“Apple’s approach is not to use the cloud as the computer-in-the-sky the runs all the cool stuff. It doesn’t want or need everything to happen in the cloud. Instead, it views the cloud as the conductor of Grand Central Station who makes sure all of the trains run on time and that they make it to the right destinations,” Jason Hiner writes for TechRepublic.
“With iCloud, announced on Monday at WWDC 2011, Apple uses the cloud to orchestrate data streams rather than control them. This is the cloud as a central repository for apps, music, media, documents, messages, photos, backups, settings, and more. A decade ago, both Apple and Microsoft talked up idea of the Mac and the PC, respectively, as the central hub of our digital life and work, with a variety of devices relying on it to coordinate content. On Monday, Apple clearly stated that’s no longer the case. For it, iCloud is now the hub,” Hiner writes. “‘We are going to demote the PC to just be a device,’ Steve Jobs said.”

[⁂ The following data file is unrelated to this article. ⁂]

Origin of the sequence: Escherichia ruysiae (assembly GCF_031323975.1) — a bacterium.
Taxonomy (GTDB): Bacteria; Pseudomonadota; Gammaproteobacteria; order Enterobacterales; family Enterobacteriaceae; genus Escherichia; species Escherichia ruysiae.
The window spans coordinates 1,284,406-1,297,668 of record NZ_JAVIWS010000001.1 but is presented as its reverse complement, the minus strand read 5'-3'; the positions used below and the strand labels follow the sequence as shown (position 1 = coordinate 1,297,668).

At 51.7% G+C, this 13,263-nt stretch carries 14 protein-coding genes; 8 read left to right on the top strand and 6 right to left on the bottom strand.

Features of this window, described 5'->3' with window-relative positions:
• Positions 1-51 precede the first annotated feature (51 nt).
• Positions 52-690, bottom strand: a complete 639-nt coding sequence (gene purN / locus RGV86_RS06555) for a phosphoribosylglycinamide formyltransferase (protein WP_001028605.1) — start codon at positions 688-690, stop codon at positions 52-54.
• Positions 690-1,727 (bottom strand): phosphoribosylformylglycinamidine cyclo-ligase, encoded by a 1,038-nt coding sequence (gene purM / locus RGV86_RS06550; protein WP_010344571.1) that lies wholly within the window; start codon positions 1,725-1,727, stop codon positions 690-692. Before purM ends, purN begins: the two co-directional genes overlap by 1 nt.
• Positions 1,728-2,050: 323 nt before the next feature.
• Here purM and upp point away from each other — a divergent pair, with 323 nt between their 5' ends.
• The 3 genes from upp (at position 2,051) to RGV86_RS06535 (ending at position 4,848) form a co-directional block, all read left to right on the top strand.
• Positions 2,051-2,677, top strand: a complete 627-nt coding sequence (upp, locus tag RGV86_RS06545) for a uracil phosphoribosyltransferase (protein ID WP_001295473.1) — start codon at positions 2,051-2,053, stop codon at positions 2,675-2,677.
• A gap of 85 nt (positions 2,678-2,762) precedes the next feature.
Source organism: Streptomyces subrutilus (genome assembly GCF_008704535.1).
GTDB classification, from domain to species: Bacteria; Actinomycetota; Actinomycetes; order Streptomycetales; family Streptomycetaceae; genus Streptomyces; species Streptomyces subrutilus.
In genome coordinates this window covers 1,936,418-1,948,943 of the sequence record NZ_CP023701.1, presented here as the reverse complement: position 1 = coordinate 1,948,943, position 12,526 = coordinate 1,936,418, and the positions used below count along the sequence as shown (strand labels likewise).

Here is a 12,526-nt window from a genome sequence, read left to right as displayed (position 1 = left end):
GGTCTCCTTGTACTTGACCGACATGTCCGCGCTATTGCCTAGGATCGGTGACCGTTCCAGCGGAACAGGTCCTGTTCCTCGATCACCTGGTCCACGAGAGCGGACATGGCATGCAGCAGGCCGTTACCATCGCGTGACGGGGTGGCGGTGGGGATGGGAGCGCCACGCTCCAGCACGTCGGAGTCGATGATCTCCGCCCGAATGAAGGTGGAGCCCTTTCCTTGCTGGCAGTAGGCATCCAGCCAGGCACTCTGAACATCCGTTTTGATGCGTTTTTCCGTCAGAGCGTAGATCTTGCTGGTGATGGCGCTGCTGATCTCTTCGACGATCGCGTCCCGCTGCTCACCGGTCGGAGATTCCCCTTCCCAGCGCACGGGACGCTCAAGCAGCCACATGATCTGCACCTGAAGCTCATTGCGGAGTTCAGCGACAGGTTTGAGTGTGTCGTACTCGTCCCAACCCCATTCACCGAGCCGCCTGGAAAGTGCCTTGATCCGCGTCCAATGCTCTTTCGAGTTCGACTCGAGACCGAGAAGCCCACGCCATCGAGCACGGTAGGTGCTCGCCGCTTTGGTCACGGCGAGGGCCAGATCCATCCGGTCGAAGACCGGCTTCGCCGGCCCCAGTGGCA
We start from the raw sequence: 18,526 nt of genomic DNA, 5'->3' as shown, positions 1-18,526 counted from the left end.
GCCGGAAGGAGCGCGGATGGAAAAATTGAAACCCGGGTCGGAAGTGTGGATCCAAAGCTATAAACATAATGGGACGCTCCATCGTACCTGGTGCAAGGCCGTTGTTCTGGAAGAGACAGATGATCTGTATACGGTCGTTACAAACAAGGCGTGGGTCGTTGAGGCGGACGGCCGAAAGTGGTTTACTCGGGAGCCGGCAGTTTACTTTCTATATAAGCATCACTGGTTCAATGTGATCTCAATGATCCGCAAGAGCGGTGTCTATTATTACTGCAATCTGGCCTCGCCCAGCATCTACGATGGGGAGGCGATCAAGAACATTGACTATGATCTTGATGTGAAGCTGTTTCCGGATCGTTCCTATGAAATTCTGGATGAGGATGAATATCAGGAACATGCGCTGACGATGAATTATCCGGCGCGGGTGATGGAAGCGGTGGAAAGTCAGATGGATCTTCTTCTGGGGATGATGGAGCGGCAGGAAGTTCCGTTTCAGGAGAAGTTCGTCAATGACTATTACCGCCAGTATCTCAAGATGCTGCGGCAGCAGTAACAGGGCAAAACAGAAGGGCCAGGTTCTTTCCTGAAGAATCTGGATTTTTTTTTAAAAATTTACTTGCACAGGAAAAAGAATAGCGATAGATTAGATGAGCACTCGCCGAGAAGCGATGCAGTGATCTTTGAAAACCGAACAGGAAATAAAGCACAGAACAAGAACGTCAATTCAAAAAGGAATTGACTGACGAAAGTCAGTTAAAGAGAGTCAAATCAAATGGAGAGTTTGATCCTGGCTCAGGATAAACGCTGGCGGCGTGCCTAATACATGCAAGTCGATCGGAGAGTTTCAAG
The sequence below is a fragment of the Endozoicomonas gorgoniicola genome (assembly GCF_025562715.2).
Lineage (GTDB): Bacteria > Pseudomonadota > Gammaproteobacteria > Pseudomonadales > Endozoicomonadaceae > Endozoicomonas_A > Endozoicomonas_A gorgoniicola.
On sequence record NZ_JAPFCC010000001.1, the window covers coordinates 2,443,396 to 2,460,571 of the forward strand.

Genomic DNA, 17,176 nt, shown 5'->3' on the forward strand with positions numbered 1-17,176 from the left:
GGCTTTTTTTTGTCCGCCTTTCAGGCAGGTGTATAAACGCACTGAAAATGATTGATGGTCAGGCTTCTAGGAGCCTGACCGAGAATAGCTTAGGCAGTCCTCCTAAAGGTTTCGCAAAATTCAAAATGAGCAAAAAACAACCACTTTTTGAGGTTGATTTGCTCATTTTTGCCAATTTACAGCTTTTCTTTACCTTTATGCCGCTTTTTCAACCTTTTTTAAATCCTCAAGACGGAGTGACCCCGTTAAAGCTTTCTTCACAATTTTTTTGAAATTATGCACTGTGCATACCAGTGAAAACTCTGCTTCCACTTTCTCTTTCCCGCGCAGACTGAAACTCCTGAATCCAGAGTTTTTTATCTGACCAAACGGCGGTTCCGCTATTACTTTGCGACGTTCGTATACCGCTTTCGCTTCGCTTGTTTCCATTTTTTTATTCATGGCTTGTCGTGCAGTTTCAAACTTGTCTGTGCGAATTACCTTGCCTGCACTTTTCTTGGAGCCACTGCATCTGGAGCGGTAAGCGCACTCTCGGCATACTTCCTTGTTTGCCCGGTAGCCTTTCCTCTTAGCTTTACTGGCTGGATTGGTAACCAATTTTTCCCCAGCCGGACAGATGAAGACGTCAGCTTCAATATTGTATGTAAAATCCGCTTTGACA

Hiner writes, “In this way, Apple is taking an approach unlike Google (which essentially mimics the old mainframe approach). Instead, Apple is… allowing users to sync their personal data and media purchases from their computers and mobile devices up to a personalized central repository… For Google, the Web is the center of the universe. For Apple, your device is the center of the universe.”
Much more in the full article here.
[Thanks to MacDailyNews Reader “Brawndo Drinker” for the heads up.]